(Spoiler alert: Do not read on unless you’ve watched “Black Mirror” Season 4 episode “USS Callister.”)
At practically the last minute, “Black Mirror” Season 4 gave viewers what is easily a contender for the best — and timeliest — line of dialogue in 2017: “Stealing my p—y is a red f—ing line!”
That gem was delivered by Cristin Milioti, star of Season 4’s “USS Callister,” a brutal deconstruction of toxic masculinity, workplace sexual harassment and cyber-bullying wrapped inside a sincere homage to “Star Trek.”
“Like, this woman refusing to go down. I just, I loved it. I thought it was so wildly creative,” Milioti tells TheWrap.
“Callister” takes place in a virtual reality game based on an in-universe “Star Trek”-esque TV series called “Space Fleet.” But the titular ship’s crew are actually the cloned consciousnesses of several co-workers being held captive by resentful company executive Daly (Jesse Plemons), who serves as their “captain.” This includes Milioti’s character, Nanette.
“In the real world she has to do so many things that women are brought up with,” Milioti tells TheWrap. “Her boss pats her on her lower back and it couldn’t be more timely to be coming out right now. So she’s put in this situation and won’t back down. And she’s way more of a tiger than you think. What’s amazing about how [“Black Mirror” creators] Charlie [Brooker] and Annabel [Jones] write is you can underestimate people and first impressions aren’t what they seem.”
“It’s also sad, because I don’t know how a man would respond to that in the workplace,” Milioti adds. “I had to interpret that it was completely terrifying and that she already puts up with a lot in the workplace. There just seems to be this light air of people thinking she’s this sweet cute little thing. And she’s a magnificent coder.”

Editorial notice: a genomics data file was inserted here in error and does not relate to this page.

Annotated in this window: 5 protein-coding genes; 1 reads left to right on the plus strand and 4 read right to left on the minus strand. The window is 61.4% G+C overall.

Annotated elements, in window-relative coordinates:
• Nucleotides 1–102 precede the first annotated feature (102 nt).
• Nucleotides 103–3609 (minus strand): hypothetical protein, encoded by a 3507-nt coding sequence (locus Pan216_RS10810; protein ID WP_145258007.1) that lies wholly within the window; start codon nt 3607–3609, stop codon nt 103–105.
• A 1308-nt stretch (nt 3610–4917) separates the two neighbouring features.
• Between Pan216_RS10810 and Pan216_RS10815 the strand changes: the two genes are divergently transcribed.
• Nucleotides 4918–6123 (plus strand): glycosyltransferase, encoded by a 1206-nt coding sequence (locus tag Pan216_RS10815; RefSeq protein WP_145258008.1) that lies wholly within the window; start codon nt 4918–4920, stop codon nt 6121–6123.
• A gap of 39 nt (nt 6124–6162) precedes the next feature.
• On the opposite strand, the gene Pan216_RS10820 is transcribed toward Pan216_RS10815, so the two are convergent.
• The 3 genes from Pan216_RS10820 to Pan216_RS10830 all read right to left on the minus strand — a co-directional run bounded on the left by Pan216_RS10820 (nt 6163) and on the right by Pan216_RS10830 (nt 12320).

In “Callister,” Daly traps Nanette and others at the company he feels have wronged him, including his business partner Walton (Jimmi Simpson), inside the simulation — actually a closed-off portion of a massively multiplayer online game — by copying their DNA to create exact digital replicas for him to toy with. This is not something Nanette will let stand, especially after she discovers Daly has eliminated the characters’ genitalia inside the game, leading to the line above that has since become one of the season’s most-talked about moments.
“I think it’s like when she’s in such a state of emergency from the moment she steps into that world and she’s fighting for her life,” Milioti says. “She’s never going to see her family again, she is never going to see the people she loves. She’s trapped there. She can either keep fighting or give up. And she keeps fighting. And when the episode ends, she’s the captain.”
Milioti also has a strong take on the plot point in “Callister” where her character’s “virtual self” blackmails her real world self (a badass coder) with her own naked selfies as part of a plan to free the digital consciousnesses from captivity. Though the threat of a release of very private photos isn’t an ideal scenario for a woman, Milioti says it felt okay, because her character is in charge here. “So if she has to hurt herself, she’s in control.”
“She knows about a weakness that she has and that’s awful, but she needs to get the job done,” Milioti says. “She becomes the captain, even if it’s at her own expense. And it’s weird too, cause she needs to have faith in herself. She doesn’t know if she can commit a felony. She comes into her own in this way, in this ‘virtual’ world. She knows, ‘I have this within me now. The me on the outside may not know that. But she will commit a felony.’ It was so risky, but it worked.”
“Black Mirror” Season 4 is available for streaming on Netflix as of Dec. 29.